STATUTE OF LIMITATIONS: “Know Your Rights” with Attorney Jeff Vastola:
So which one is it? A statue of limitations or a statute of limitations. For those of you that guessed the latter, you’re right. But do you know why? If not, you’re about to.
Florida Statute 95.11 sets forth the periods of limitations, commonly referred to as the statute of limitations, for almost every type of case that you can file in Florida. The only exceptions are those statutory causes of action that have their own deadlines set forth in the specific statute. So why is this topic worthy of discussion, I’ll tell you.
First of all, you must understand that the periods of limitations set forth in the Statute are deadlines. Deadlines to file a lawsuit. If you do not meet the deadline, your case is over before you started. Beyond a couple of exceptions that might apply once in a blue moon, the general rule is that once the deadline has expired there is nothing you can do to get the court to reconsider. I’m sure you’ve heard that old cliché that ignorance of law is no excuse. Well that certainly holds true for Florida Statute 95.11.
The second reason that this topic is worthy of discussion is because the periods of limitations can be downright confusing. Here’s an example of a car accident involving the innocent vehicle carrying three people. The driver is on the clock for a large company, the front passenger is hurt and the rear passenger tragically dies as a result of the accident. So what are the deadlines for each claim? The driver must report the claim to Workers Compensation within 30 days, but has four years to file a negligence claim against the other driver and five years to file a breach of contract claim for uninsured motorist benefits, the injured passenger has four years to file a negligence claim and the five year breach of contract deadline to file an uninsured motorist claim, and the Personal Representative for the deceased passenger must file a wrongful death claim within two years.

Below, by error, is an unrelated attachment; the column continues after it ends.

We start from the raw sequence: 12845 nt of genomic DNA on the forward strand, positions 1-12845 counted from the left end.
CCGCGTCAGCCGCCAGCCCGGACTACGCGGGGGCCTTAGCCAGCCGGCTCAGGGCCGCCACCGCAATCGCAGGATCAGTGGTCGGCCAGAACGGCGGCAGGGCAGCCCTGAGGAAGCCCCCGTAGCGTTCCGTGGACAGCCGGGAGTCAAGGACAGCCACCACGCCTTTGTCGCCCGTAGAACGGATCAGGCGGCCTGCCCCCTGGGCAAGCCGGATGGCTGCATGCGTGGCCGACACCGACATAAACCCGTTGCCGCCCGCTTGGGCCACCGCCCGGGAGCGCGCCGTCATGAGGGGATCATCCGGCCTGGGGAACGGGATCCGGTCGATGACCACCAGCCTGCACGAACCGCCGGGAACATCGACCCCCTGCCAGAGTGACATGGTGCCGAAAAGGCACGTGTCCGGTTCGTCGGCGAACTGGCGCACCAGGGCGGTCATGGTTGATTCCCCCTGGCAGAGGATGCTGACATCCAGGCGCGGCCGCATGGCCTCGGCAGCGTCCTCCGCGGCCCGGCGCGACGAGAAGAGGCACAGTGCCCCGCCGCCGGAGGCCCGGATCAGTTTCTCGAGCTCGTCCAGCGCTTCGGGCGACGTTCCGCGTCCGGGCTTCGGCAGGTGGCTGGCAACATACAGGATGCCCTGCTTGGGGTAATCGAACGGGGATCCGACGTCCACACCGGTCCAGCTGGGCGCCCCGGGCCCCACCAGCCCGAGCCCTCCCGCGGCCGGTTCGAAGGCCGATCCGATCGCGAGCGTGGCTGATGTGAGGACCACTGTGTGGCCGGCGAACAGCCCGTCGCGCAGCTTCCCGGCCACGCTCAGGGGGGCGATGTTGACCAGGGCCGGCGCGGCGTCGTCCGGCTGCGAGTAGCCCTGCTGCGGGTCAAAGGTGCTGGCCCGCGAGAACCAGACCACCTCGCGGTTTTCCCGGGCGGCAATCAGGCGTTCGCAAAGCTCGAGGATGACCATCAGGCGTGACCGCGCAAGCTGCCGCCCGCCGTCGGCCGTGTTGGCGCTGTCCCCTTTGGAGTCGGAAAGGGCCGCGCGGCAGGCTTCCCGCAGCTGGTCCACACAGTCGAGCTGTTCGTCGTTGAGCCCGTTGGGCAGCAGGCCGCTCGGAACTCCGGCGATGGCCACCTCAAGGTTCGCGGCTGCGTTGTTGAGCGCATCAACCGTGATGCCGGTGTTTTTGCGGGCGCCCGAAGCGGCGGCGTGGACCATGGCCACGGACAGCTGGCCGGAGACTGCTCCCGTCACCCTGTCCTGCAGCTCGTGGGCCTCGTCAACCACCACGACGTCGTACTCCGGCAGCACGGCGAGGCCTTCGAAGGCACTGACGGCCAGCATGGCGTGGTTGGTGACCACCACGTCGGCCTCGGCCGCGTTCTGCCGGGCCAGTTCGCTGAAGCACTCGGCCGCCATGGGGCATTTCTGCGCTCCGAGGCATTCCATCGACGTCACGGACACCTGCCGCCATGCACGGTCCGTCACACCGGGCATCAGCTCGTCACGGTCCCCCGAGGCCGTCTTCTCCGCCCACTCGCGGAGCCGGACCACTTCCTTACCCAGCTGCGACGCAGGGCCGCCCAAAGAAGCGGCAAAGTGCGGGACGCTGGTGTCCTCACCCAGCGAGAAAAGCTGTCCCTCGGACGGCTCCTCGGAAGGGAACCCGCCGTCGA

Did I mention that breach of a written contract has a five year deadline from the date of the breach, but a verbal contract is only four? I’m attorney Jeff Vastola and now you Know Your Rights.